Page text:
Sunday

28th May 2023

Merkel, Sarkozy: ‘Future of Greece is in euro’

German Chancellor Angela Merkel and French President Nicolas Sarkozy attempted to calm market anxiety over a possible Greek default on Wednesday evening, affirming their commitment to Greek membership of the euro.

“The president and the chancellor are convinced that the future of Greece in the euro area,” the pair declared in a joint statement with with Greek Prime Minister George Papandreou.

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The declaration followed a teleconference with the Greek leader in which he restated his commitment to putting in place the agreed cuts, privatisation and structural reforms ordered by international lenders.

“The Greek prime minister confirmed his government's absolute determination to take all necessary measures to implement all commitments,” the statement continued.

“The implementation of the commitments of the programme is essential for the Greek economy can regain the path of a sustainable and balanced growth. The success of the recovery plan of Greece will strengthen the stability of the euro area.”

The joint statement was an effort to draw a line under what European Commission President Jose Manuel Barroso on Wednesday called a “cacaphony” of often contradictory messages from various European ministerial sources, including Merkel’s own economy minister and his Dutch counterpart, that suggested Berlin and the Hague were preparing for a Greek default.

The conference call appeared to at least temporarily soothe the market beasts, with the euro rising and Asian stocks also on an upward tick after the conversation between the three leaders.

US treasury secretary Timothy Geithner, who in an unprecedented move is set to attend a meeting of EU finance ministers this week, also offered markets a reassuring message of confidence in European leaders while also calling on the EU do act “more forcefully”.

"They recognise that they have been behind the curve. They recognize that it will take more force behind their commitments," he said in a CNBC television interview.

"There is no chance that the major countries of Europe will let their institutions be at risk in the eyes of the market. There is not a chance," he continued.

"They are absolutely committed and they have the financial capacity, the economic capacity to do what it takes to hold this thing together," he said.

The transatlantic efforts at pacifying markets came after Moody’s Investors Service downgraded two of France’s biggest banks, Societe Generale and Credit Agricole, a notch on the back of fears of exposure to Greek government debt and whether they would be able to borrow enough themselves to keep their doors open.

French officials were quick to insist that there was no question of their banks requiring an infusion of public cash, a move that could threaten the country’s own, Triple-A, credit rating and hike its borrowing costs.

"That is something which makes no sense. It is totally surreal. French banks do not need any outside capital to face up to risks," Bank of France governor Christian Noyer told RTL in response to the downgrades.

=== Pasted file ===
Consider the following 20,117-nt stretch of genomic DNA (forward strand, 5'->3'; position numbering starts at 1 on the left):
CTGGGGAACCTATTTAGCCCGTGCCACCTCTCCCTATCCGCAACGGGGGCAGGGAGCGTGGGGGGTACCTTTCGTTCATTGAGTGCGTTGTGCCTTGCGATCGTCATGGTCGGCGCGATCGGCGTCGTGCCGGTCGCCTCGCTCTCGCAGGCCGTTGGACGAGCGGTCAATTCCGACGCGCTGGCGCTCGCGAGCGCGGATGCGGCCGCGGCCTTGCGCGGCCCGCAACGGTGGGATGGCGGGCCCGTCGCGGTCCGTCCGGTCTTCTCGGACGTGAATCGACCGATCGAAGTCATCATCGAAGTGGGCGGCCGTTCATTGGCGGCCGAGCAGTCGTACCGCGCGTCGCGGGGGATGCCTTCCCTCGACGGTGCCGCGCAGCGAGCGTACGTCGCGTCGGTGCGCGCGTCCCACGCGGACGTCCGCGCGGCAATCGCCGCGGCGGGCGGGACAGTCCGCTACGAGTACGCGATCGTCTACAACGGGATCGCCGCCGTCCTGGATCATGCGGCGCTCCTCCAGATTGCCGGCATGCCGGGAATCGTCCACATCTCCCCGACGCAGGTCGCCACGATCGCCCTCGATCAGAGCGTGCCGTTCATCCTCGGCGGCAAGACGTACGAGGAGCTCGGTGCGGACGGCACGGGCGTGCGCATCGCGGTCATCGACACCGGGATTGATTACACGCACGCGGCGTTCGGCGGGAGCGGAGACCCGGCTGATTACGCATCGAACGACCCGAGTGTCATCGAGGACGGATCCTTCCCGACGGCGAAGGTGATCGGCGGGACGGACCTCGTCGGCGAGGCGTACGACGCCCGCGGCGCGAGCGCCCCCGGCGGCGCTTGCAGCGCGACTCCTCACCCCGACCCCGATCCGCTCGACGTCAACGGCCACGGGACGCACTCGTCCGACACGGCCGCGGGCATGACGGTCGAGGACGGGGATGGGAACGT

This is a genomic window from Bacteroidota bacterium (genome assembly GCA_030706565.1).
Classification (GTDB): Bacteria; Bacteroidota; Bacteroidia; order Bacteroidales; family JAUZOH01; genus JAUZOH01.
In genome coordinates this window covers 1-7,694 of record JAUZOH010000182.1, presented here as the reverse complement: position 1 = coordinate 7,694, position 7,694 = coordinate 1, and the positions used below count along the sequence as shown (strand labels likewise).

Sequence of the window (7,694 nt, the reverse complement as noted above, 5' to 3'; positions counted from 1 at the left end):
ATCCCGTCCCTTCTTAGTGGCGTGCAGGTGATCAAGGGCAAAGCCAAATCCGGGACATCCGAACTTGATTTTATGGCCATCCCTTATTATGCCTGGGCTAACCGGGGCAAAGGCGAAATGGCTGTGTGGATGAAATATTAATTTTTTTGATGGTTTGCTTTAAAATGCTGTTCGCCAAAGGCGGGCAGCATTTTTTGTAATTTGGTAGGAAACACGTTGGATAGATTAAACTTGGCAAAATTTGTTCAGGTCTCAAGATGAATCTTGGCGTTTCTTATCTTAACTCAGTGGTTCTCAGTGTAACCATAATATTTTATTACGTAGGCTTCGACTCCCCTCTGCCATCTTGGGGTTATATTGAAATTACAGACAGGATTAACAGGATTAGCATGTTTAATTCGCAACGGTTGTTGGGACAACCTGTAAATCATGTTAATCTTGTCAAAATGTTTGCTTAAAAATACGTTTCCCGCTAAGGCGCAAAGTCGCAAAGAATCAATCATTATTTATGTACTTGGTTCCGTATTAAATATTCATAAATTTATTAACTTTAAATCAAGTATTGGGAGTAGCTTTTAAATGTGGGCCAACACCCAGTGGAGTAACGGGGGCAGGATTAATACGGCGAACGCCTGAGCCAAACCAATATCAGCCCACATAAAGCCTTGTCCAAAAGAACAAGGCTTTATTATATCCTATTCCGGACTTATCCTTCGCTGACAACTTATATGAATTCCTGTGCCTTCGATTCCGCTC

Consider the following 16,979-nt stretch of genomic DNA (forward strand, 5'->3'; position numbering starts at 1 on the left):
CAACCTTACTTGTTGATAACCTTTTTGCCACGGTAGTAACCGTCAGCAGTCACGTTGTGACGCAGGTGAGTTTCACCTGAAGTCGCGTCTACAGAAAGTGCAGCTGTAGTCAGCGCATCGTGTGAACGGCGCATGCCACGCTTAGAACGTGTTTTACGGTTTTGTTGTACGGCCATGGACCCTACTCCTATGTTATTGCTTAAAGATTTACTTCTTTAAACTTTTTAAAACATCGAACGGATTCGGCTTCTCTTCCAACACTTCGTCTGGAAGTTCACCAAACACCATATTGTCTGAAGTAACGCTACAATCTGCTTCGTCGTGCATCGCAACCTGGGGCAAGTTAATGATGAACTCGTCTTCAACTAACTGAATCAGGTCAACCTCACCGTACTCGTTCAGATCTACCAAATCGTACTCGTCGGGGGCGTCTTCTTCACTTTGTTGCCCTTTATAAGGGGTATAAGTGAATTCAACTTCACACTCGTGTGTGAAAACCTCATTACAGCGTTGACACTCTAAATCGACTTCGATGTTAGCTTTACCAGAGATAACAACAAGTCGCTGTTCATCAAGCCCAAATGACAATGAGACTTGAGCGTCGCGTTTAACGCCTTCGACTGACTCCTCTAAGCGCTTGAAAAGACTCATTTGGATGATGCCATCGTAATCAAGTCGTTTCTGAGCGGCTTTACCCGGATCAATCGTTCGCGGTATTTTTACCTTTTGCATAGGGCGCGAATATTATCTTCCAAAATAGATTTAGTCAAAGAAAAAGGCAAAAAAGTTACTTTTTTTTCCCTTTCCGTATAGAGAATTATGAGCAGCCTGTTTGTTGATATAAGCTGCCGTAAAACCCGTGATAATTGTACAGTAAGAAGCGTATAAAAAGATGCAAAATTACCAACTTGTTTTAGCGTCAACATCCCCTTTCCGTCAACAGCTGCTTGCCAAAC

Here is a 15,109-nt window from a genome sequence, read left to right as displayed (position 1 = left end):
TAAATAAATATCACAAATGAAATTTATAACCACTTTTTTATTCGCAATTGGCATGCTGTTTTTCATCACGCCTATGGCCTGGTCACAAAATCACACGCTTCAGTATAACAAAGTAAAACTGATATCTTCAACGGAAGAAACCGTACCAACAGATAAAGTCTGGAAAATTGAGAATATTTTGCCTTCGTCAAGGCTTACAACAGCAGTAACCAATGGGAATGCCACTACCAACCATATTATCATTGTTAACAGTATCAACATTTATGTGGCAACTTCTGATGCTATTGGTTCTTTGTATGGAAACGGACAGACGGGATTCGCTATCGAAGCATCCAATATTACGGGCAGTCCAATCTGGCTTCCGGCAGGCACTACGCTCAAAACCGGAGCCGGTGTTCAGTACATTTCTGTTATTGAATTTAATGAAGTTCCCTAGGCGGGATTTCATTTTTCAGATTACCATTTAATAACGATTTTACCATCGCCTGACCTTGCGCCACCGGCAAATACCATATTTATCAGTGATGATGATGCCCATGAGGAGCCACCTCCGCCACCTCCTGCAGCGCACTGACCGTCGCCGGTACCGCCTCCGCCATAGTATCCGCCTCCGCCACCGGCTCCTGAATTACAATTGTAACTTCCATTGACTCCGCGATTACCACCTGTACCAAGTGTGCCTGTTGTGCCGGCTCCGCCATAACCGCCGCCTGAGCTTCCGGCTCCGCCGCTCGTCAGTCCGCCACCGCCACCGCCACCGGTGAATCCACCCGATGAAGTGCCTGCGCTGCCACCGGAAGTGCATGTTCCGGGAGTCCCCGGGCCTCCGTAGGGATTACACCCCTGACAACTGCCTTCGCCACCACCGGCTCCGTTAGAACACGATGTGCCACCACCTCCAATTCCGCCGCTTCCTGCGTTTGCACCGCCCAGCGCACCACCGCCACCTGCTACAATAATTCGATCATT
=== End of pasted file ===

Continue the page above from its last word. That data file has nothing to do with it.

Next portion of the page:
However, the issue is likely to a hot topic as European finance ministers meet in Poland on Friday.

IMF chief Christine Lagarde last week issued a call for European banks to received a rapid and substantial cash injection.

French banks hit amid worries over Greek exposure

Major French banking stocks were pummelled on Monday on the back of persistent worries that Greece is on the verge of defaulting on its loans. As shares tumbled, EU leaders have scrambled to get ahead of the curve.

Brussels: No plans being made for Greek default

The European Commission has denied it is making preparations for a Greek default after a series of comments by German authorities indicated Berlin is readying itself for precisely such a situation.

Greece unveils fresh cuts as euro pessimism spreads

The Greek government has unveiled a fresh round of austerity measures amounting to €2 billion as pressure mounts on the country to deliver on its commitments to reduce its debt-load.

EU task force for Greece ‘here to help, not control’

The head of an EU task force for Greece said on Thursday that the aim of the newly established body is to support the country as it attempts to slash its public debts. The team arrived in Athens as fresh figures put unemployment in the country at a record 16.3 percent, with 32.9 percent of young people out of work.

Greece in limbo after EU conference call

While negotiations between the Greek government and international lenders remain inconclusive, a report out of Athens suggests that the prime minister is looking to hold a referendum on staying in the euro.

EU finance chiefs cool on Geithner plan for eurozone

A unprecedented visit by US treasury secretary Timothy Geithner to a meeting of European finance ministers in Poland was coolly received by the gathered European economy chiefs, while the meeting itself saw little advance made on how the eurozone can deal with its ever-deteriorating debt crisis.

EU: national energy price-spike measures should end this year

"If energy prices increase again and support cannot be fully discontinued, targeted policies to support vulnerable households and companies — rather than wide and less effective support policies — will remain crucial," the commission said in its assessment.

Opinion

EU export credits insure decades of fossil-fuel in Mozambique

European governments are phasing out fossil fuels at home, but continuing their financial support for fossil mega-projects abroad. This is despite the EU agreeing last year to decarbonise export credits — insurance on risky non-EU projects provided with public money.

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